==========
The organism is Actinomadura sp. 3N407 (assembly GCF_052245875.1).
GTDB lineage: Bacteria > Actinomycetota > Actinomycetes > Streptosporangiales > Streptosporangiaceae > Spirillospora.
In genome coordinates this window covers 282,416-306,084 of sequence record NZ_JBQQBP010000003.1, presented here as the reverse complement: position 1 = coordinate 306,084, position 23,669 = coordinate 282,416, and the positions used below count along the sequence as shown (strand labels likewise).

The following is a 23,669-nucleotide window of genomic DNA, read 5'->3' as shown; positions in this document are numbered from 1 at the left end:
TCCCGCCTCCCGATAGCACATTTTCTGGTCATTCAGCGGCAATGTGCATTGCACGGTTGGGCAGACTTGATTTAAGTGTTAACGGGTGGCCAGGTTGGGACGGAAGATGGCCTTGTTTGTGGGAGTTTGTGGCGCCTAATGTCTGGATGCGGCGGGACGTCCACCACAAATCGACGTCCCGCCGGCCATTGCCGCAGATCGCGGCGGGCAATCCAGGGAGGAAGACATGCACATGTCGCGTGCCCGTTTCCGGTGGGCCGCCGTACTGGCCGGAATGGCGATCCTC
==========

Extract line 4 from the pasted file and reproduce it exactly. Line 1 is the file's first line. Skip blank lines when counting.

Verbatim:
The following is a 23,669-nucleotide window of genomic DNA, read 5'->3' as shown; positions in this document are numbered from 1 at the left end: